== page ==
2005 University Co-op / George H. Mitchell Undergraduate Awards For Academic Excellence
Recipient of $20,000 Award:
Nominated by Dr. Keith Stevenson for her invention of a new technique, termed confined dewetting lithography (CDL), which shows promise for patterning a variety of nano-sized components (spheres, particles, rods) on a multitude of surfaces. Emily published her initial work on CDL in the Materials Research Society Journal, and her invention is already highly regarded by the scientific community. More recently she has extended her CDL approach to technologically-relevant applications important in the areas of microelectronics and chemical sensing. This extension of her original invention has been submitted to Chemistry of Materials, which could mean that she will graduate with two peer-reviewed publications, a rare achievement for an undergraduate.
Recipients of $5,000 Awards:
Senior, Human Ecology (Textiles & Apparel)
Nominated by Dr. Ardis Rewerts for her striking fashion designs, which combine painting, merchandising, and design flair. Kelly has worked with the Saatchi LA advertising agency in art buying and print production, created Tide detergent ads for Proctor and Gamble, and produced automobile commercials for Toyota. After winning the 2004 Judge's Award for Visionary Excellence at the annual U.T. Fashion Show she was accepted as an intern by Boudoir Queen Designs of Austin, where she has risen to Artistic Director. The committee appreciated Kelly's inventive designs, and the elegant and professional presentation of her portfolio. She has already exceeded the accomplishments of many established professionals.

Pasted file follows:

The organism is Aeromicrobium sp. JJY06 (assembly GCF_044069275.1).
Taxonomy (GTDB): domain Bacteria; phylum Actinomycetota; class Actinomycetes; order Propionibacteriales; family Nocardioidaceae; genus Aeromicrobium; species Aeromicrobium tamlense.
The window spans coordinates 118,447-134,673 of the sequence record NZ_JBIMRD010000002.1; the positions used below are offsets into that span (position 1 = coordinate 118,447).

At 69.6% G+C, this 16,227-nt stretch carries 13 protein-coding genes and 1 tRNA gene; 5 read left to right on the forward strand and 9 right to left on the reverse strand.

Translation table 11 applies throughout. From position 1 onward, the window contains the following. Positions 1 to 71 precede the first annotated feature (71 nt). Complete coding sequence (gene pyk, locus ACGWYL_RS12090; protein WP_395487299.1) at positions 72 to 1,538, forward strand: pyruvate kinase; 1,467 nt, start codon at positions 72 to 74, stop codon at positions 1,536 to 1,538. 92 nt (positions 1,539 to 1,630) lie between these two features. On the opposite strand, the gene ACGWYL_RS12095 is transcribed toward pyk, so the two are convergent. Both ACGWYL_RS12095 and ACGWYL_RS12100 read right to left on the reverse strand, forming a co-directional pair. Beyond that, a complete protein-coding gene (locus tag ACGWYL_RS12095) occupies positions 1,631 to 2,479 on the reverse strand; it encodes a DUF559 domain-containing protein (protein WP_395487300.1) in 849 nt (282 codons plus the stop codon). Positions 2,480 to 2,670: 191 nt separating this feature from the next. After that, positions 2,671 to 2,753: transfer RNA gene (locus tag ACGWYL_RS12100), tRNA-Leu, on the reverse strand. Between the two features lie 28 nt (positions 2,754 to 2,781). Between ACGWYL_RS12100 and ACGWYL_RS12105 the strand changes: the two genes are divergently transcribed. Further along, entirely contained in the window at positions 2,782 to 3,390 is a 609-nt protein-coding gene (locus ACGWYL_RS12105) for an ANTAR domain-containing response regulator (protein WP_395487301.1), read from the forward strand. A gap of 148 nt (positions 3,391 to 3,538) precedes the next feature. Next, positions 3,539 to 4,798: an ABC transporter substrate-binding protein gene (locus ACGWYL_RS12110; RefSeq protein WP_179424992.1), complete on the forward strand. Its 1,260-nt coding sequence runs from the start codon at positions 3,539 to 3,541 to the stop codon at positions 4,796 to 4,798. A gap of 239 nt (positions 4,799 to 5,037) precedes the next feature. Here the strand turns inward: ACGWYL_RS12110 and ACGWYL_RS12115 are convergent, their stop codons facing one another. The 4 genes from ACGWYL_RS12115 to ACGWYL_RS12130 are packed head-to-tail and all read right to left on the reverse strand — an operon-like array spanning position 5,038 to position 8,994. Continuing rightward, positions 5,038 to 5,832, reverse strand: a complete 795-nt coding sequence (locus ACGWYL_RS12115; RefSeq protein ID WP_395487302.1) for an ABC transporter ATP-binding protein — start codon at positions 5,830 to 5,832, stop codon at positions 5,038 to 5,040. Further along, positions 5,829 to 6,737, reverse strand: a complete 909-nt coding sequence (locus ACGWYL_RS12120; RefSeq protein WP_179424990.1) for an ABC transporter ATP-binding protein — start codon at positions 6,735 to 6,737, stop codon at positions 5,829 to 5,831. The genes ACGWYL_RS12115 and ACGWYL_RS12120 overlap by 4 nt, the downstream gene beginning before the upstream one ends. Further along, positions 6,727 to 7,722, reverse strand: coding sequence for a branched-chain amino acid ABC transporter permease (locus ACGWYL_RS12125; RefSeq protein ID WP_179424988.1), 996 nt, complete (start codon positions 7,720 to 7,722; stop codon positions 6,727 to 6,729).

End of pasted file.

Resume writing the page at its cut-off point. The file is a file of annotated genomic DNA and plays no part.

Senior, Biomedical Engineering
Nominated by Dr. Christine Schmidt for his instrumental help in designing an acellular nerve graft, which is non-immunogenic and thus could be derived from cadaver tissue, avoiding the need for two surgeries and loss of tissue from the patient. Scott has co-authored two research papers published in Tissue Engineering, the top-ranked journal in the biomaterials field. He has also served as the president of the student chapter of the Biomedical Engineering Society, which he helped create when The University's Biomedical Engineering Department was formed three years ago.